For Hotels, Cleaning Is Key. But Cleaners Say Their Jobs Are Under Assault.

For Hotels, Cleaning Is Key. But Cleaners Say Their Jobs Are Under Assault.


Ms. Petit-Homme, who has worked at the hotel for 22 years, said she is one of a few housekeepers back at work and her managers said there aren’t enough guests to bring in more. She was told the cleaning of rooms at checkout is meant to keep her and guests safe. But she believes that the hotel is busy enough that more housekeepers should be brought back.

“They are still busy,” Ms. Petit-Homme said. “They don’t have no respect for the housekeeping. We work very hard in the housekeeping and now we do more work in the same time and it’s hard.”

Josh Herman, vice president of marketing and public relations at the Fontainebleau, said the hotel’s focus is on returning to former occupancy levels, enabling it to re-employ as many of its workers as possible. He added that since reopening the hotel has been following A.H.L.A. guidance and has received positive feedback from guests.

“While the enhanced cleaning protocols are more costly to execute, both in supplies and labor, the health and safety of our guests and team members are always our highest priority,” he said. “We continue to work closely with our housekeeping team in adjusting schedules to accommodate for these new requirements.”

Ms. Petit-Homme and others said that the current fight is just the latest skirmish in a more-than-decade-long battle between hotels and employees. Companies, housekeepers say, want to save money, so they’ve created programs that discourage guests from requesting housekeeping, but have framed them as environmental initiatives and offered guests rewards points for skipping cleanings. The pandemic, as they see it, has given these companies an opportunity to trim cleaning even more — and cut their costs.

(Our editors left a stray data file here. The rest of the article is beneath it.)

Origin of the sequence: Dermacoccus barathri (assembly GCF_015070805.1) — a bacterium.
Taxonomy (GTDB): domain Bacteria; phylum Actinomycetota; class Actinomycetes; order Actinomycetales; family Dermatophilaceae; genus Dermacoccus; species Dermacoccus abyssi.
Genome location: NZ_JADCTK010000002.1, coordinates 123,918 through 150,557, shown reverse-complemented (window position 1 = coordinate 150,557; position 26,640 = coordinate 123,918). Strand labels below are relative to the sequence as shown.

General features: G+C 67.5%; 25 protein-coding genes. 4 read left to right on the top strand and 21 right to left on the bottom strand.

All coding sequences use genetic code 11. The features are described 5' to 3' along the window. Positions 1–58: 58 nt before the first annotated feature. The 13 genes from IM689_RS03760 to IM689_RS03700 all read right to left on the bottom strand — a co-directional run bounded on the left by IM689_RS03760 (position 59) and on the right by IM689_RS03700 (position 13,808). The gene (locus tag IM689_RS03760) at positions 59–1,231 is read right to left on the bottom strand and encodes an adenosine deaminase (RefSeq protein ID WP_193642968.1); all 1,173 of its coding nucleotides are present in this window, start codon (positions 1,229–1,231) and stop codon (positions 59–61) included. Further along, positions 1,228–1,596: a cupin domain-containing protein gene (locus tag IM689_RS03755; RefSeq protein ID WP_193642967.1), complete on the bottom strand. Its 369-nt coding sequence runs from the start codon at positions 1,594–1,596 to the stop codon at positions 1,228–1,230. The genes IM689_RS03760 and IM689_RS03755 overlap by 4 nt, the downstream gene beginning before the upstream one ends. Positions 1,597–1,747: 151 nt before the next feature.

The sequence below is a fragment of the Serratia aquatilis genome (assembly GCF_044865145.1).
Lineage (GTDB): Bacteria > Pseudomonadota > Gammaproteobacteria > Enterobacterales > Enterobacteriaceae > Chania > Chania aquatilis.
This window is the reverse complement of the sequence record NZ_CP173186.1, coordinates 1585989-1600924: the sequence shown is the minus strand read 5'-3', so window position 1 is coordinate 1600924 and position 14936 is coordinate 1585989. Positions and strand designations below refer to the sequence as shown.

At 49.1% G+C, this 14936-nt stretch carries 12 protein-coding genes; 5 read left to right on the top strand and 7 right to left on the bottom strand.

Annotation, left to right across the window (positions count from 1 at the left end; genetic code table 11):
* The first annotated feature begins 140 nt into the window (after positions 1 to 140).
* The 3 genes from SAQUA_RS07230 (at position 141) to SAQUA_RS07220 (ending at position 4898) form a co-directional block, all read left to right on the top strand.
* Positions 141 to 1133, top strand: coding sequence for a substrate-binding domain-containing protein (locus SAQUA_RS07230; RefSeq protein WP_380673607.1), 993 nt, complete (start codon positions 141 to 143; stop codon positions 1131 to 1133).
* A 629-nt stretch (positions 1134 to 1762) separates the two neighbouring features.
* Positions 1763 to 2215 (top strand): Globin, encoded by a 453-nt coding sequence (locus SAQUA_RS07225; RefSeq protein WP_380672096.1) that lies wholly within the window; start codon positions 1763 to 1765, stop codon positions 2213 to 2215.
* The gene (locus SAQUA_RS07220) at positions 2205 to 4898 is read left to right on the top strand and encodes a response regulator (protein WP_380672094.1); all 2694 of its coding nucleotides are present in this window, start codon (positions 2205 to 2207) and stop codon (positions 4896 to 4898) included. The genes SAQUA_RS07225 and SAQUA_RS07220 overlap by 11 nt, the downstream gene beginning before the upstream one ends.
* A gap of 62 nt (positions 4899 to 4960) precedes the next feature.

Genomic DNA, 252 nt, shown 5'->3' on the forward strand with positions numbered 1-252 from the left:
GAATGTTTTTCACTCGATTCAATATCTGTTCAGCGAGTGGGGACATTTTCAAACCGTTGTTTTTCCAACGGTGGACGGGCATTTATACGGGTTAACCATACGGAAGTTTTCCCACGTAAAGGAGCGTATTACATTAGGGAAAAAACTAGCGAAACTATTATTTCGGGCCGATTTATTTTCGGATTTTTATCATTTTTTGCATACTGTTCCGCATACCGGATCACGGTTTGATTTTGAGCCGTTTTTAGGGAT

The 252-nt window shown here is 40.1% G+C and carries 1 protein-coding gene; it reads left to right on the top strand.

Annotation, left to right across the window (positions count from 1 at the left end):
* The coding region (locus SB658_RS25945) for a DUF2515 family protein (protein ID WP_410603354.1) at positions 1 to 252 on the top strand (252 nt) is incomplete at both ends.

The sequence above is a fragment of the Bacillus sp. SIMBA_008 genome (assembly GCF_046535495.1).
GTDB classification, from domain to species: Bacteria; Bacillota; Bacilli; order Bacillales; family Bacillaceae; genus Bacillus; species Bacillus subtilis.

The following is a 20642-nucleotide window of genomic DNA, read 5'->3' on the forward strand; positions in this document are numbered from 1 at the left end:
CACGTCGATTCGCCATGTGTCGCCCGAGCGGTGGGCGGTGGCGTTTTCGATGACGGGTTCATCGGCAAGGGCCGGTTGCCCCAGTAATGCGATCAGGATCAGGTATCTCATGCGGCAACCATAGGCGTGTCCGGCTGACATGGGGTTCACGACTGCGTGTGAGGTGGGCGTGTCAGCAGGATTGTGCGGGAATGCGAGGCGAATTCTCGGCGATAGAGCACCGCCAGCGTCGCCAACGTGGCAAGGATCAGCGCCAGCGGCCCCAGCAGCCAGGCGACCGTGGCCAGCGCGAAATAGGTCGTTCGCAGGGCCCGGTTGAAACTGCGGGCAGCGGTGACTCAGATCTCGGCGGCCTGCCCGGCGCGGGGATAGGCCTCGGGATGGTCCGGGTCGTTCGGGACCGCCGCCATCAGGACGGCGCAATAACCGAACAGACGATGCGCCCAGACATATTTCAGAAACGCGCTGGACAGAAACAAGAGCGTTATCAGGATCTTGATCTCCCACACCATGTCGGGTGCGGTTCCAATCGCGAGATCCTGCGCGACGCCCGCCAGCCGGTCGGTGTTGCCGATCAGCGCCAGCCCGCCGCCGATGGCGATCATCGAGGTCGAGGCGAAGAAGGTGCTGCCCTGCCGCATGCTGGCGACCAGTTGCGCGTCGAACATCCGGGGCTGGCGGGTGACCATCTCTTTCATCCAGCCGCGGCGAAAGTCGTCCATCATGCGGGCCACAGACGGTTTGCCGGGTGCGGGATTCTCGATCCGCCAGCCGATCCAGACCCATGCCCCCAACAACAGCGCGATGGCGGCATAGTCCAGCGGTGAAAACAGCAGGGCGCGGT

Hotel owners and investors say they simply cannot afford to have all their housekeepers back at work full time, and measures like checkout-only cleaning are meant to keep everyone safe. They say it’s also what guests want.

Frank Lavey, senior vice president of global operations at Hyatt, said in an email that guests “are returning to Hyatt hotels with new expectations around cleanliness, which includes limiting potential contact points, especially within the guest room.”



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